Language schools in Brazil are rumoured to be boycotting ELT products from Pearson and Oxford University Press (OUP) because of the two UK-owned giants’ involvement in school franchises, sources inside the country have told the Gazette. Smaller publishers, especially National Geographic Learning, part of the Cengage Learning Group, are said to be benefitting.
However, OUP made clear to the Gazette that it does not have a franchise operation. Although it does have a strategic partnership with a number of independent private language schools through its Achieve Languages programme, no franchise fees are payable.
It also said that it has no evidence of a current boycott. Although sales declined shortly after the launch of Achieve Languages in 2005, they have now risen back to previous levels.
Achieve Languages, which offers blended learning in both English and Spanish, uses a know-how transfer model, in which schools which undertake to use only Oxford materials are offered teacher training in the method as well as help with marketing for student recruitment and retention. No franchise fees are paid. Over 120 small independent language schools are members of the scheme and, according to Luciane Ferreira, managing director of OUP Latin America, there are no current plans to expand the scheme or to export the concept to other markets.
‘As the franchising model became more and more dominant in Brazil and the large chains began self-publishing and some selling their materials on the open market, we looked for a way to protect our market share,’ Ferreira told the Gazette. ‘We have focused on working with small independent language schools who were threatened by the growth of the franchised chains.’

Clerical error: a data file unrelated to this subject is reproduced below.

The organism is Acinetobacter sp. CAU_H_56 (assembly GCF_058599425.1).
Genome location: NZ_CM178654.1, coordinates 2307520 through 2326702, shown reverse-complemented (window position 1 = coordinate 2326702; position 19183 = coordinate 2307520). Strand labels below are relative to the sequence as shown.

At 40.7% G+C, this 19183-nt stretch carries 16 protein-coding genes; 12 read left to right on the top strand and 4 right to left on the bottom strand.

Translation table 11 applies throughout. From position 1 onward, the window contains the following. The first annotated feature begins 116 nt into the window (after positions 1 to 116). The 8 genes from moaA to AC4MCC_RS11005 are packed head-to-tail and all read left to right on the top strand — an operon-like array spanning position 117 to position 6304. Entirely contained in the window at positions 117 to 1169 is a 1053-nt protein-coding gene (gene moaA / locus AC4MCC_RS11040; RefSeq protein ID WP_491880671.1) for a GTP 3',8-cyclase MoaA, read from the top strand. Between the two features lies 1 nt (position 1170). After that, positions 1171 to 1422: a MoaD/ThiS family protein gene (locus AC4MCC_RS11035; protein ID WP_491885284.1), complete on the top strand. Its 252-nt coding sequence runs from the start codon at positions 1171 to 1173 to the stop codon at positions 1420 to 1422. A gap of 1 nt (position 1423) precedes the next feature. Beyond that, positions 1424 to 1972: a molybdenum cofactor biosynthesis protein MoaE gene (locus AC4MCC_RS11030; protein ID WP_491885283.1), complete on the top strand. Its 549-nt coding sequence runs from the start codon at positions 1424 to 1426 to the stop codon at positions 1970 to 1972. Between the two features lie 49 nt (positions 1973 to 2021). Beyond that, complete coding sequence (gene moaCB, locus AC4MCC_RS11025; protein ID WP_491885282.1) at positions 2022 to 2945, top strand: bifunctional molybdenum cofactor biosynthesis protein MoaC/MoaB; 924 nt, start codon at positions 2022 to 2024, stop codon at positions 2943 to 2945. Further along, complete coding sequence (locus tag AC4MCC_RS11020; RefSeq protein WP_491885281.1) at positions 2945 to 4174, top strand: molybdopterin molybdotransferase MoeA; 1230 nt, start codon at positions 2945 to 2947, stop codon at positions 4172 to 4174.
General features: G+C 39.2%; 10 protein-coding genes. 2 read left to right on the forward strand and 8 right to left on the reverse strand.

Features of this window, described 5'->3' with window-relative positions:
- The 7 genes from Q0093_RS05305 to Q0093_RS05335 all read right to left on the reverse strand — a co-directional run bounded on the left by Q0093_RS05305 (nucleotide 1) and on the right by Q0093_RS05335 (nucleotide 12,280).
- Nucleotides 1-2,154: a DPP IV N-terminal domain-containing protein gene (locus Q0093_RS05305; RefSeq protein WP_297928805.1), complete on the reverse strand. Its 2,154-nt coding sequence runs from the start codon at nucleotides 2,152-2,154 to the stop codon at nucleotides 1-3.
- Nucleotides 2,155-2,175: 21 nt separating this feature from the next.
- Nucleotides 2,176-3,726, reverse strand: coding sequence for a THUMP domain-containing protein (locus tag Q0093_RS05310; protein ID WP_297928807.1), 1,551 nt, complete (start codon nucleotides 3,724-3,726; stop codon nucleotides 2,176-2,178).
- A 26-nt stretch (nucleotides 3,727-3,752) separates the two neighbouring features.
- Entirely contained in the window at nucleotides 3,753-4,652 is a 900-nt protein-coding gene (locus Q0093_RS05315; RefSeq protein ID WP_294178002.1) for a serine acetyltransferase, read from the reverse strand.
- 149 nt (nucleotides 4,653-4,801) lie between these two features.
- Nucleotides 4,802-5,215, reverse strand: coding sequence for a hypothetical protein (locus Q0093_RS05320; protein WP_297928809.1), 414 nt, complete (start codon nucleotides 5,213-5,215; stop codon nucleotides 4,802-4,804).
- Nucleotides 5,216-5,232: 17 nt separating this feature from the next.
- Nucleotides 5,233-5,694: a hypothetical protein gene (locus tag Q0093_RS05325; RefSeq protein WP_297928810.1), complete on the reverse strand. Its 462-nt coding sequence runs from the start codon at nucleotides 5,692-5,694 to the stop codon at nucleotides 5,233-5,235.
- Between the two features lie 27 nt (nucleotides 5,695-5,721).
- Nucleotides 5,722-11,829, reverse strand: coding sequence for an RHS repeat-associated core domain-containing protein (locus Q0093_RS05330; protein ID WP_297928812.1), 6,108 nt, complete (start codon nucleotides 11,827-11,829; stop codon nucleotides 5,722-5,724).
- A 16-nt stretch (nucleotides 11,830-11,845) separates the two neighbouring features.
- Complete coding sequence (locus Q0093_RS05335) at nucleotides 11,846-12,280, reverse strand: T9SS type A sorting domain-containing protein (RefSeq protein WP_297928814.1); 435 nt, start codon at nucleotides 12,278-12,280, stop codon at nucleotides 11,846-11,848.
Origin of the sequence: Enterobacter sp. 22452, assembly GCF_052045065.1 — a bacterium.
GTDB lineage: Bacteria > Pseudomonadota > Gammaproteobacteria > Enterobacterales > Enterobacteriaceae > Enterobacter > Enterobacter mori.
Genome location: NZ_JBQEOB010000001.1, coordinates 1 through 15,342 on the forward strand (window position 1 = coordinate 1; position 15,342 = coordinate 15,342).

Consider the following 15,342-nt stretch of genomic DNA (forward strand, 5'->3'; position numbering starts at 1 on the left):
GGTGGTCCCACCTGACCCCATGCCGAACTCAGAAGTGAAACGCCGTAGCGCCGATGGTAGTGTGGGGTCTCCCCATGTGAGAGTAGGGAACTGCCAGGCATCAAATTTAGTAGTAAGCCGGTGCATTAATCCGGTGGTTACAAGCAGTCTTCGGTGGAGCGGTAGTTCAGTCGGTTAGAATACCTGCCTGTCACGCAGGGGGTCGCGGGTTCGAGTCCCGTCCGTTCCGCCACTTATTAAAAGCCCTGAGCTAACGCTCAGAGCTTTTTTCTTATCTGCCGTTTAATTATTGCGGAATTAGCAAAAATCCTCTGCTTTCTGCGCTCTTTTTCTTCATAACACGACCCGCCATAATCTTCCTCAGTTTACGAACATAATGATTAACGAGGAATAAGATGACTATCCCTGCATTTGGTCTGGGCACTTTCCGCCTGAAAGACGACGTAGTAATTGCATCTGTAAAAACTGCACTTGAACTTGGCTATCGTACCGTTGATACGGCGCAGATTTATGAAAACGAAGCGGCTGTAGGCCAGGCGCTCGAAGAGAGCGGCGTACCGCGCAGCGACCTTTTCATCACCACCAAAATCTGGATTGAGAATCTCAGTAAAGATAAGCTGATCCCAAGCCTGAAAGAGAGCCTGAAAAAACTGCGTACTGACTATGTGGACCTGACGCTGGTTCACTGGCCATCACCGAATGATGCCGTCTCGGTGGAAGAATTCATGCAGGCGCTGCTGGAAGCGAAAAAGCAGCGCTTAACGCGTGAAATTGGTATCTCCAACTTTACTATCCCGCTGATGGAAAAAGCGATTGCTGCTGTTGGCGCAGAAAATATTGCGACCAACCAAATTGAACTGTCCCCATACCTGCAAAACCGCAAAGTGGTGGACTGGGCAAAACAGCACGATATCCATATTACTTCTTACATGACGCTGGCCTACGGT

In 2013 Pearson bought Grupo Multi, a large language school franchise operation, for $500 million as part of a long-term strategy of direct involvement in education which predates their acquisition of Wall Street English in 2009; rumours that Pearson is planning to pull out of ELT publishing entirely remain unsubstantiated. The Pearson press office failed to respond to Gazette inquiries about a possible decline in book sales to Brazil.
Although Brazil is fairly unique in its addiction to method chains, particularly in the junior sector, the trend to self-published course materials is emerging elsewhere. In the UK, for example, it has been adopted not just by large chains like Kaplan, who have a tradition of producing materials for their home market in the US, but even by fairly small summer school operators, though quality varies. The British Council inspection report from one summer school group notes, ‘Some teachers were more and others less enthusiastic about the ... series, which essentially comprise a collection of photocopies taken from current published course and skills books.
‘They felt generally the … materials were not particularly coherent.’
Pic: Courtesy Hugo Martins